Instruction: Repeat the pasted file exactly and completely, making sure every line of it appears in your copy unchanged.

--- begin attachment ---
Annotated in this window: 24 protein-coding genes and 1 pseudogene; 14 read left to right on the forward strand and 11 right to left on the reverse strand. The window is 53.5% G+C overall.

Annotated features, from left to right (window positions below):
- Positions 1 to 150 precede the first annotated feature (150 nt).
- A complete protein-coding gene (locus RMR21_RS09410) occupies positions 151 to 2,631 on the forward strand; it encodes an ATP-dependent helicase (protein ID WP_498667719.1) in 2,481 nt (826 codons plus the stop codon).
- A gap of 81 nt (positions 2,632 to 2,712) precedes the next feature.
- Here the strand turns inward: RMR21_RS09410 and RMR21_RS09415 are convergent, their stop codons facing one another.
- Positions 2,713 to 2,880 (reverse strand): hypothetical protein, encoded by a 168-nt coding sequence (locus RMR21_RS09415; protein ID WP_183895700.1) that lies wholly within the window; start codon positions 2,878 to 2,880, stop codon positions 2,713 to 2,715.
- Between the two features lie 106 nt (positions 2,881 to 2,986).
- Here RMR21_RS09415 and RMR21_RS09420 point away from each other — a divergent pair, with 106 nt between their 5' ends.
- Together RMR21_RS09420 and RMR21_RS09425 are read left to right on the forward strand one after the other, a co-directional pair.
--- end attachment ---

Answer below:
Annotated in this window: 24 protein-coding genes and 1 pseudogene; 14 read left to right on the forward strand and 11 right to left on the reverse strand. The window is 53.5% G+C overall.

Annotated features, from left to right (window positions below):
- Positions 1 to 150 precede the first annotated feature (150 nt).
- A complete protein-coding gene (locus RMR21_RS09410) occupies positions 151 to 2,631 on the forward strand; it encodes an ATP-dependent helicase (protein ID WP_498667719.1) in 2,481 nt (826 codons plus the stop codon).
- A gap of 81 nt (positions 2,632 to 2,712) precedes the next feature.
- Here the strand turns inward: RMR21_RS09410 and RMR21_RS09415 are convergent, their stop codons facing one another.
- Positions 2,713 to 2,880 (reverse strand): hypothetical protein, encoded by a 168-nt coding sequence (locus RMR21_RS09415; protein ID WP_183895700.1) that lies wholly within the window; start codon positions 2,878 to 2,880, stop codon positions 2,713 to 2,715.
- Between the two features lie 106 nt (positions 2,881 to 2,986).
- Here RMR21_RS09415 and RMR21_RS09420 point away from each other — a divergent pair, with 106 nt between their 5' ends.
- Together RMR21_RS09420 and RMR21_RS09425 are read left to right on the forward strand one after the other, a co-directional pair.